Feature

Cataloging itty-bitty proteins in large numbers

Laurel Oldach
Dec. 7, 2022

The gap-free human genome was at last officially completed this year after researchers pieced together the final highly repetitive regions. It includes about 19,400 protein-coding genes in its 3 billion base pairs — but more may be as yet undescribed.

Initial bioinformatics limited protein-coding gene status to open reading frames, or ORFs, 100 amino acids or longer, on the grounds that there are millions of potential ORFs in the transcriptome, and it is likely that many of the shortest appear by chance.

However, ribosome profiling, a technique to sequence messenger RNA captured in the act of being translated, has, over the years, identified thousands of shorter translation products. Many, currently annotated as long noncoding RNAs or untranslated regions of coding mRNAs, have been found in unexpected parts of the genome.

To study the effects of a microprotein, researchers first have to know it exists. A new project aims to develop a catalog of small open reading frames that will be available through bioinformatics archives such as GenBank.
To study the effects of a microprotein, researchers first have to know it exists. A new project aims to develop a catalog of small open reading frames that will be available through bioinformatics archives such as GenBank.

Research on a few of these translated sequences suggests that some of them play important regulatory roles. Nick Ingolia, co-developer of ribosome profiling techniques, said, “We now have several nice examples from a number of (research) groups” of translated products that currently are not annotated as protein-coding genes. “The whole field is trying to sort out order of magnitude; it could be five or 5,000. It’s probably somewhere in between.”

This year, a team of 35 investigators announced plans to survey the landscape of small translation products. Examining seven recent ribosome profiling studies, they found 7,264 small translation products ranging from 100 to 16 amino acids long. Roughly half of those appeared in multiple data sets. According to Ariel Bazzini, a Stowers Medical Institute researcher who, like Ingolia, collaborated on this project, there could be many more; the study used conservative numbers and omitted many high-quality ribosome profiling data sets that could have been surveyed for small translation products.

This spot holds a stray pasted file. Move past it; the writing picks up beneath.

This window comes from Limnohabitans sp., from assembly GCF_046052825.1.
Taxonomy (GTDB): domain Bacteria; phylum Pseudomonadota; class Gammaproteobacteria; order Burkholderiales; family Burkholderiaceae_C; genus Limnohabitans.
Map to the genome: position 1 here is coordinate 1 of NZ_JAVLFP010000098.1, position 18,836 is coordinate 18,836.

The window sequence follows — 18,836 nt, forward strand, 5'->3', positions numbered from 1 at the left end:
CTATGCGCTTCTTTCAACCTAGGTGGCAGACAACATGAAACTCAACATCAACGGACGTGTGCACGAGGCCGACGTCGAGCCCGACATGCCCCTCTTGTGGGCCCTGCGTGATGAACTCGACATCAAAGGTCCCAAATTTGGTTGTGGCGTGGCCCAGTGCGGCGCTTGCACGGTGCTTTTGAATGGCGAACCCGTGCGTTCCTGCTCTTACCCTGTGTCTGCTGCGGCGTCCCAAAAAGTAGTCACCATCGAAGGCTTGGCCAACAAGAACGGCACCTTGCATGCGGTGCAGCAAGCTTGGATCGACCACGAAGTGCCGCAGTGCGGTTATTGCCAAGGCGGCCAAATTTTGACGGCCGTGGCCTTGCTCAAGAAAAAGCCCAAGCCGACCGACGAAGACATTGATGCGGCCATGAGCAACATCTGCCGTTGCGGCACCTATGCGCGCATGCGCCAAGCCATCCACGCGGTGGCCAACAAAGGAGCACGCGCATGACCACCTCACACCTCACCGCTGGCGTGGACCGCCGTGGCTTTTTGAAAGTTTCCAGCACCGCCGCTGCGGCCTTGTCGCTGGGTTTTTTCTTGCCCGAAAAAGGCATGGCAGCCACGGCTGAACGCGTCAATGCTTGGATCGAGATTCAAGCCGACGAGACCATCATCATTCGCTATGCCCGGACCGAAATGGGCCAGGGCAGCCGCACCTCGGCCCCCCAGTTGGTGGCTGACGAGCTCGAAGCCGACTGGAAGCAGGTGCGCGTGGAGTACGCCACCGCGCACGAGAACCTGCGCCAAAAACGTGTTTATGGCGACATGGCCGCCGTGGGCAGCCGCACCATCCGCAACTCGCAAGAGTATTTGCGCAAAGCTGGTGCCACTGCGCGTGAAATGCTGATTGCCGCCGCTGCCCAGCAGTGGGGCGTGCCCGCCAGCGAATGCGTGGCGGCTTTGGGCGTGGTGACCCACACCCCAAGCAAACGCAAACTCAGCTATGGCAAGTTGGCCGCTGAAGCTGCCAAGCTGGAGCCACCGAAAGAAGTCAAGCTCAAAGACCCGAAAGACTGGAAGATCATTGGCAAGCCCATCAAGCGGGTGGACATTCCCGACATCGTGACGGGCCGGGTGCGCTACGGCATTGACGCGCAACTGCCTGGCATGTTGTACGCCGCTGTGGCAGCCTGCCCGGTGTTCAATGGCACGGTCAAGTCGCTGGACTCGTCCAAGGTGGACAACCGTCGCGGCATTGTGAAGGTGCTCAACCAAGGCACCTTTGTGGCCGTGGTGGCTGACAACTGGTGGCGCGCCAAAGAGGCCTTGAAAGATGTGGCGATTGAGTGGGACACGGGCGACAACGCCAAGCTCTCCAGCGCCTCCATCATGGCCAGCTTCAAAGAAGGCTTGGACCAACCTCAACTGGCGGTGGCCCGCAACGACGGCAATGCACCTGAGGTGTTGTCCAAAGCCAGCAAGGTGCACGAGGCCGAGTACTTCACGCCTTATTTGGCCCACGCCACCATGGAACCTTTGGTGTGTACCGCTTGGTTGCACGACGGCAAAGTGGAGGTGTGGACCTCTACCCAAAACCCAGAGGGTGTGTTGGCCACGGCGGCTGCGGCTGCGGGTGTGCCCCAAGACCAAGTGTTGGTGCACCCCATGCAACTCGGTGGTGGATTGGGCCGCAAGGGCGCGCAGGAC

Having assembled this data set, the team now hopes to start probing evolutionary conservation of these small ORFs and whether their associated proteins appear in cells. Validating these small translation products will not be without challenges. The smaller a protein is, the more difficult it is to detect using mass spectrometry and the harder it is to make alterations such as affinity tagging without dramatically altering the end product.

The next step is to understand why these ORFs are translated and whether their products are stable in the cell. Bazzini said that some translation products from so-called untranslated regions of mRNAs act irrespective of their own sequence to regulate the abundance of the main coding protein in the transcript. Small ORFs also perhaps could be translated at random or only in disease contexts such as cancer that disrupt many regulatory pathways. Ascertaining that these proteins really are translated and looking to understand their functions is the consortium’s next planned step.

Meanwhile, the known short proteins can be difficult to find out about, since their identification often is buried in supplementary data sets. Databases including Ensembl, the Human Genome Organization, the Human Proteome Organization, Uniprot and Protein Atlas are working to standardize nomenclature and annotations for these small proteins so knowledge of their existence can reach beyond functional geneticists.

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Laurel Oldach

Laurel Oldach is a former science writer for the ASBMB.

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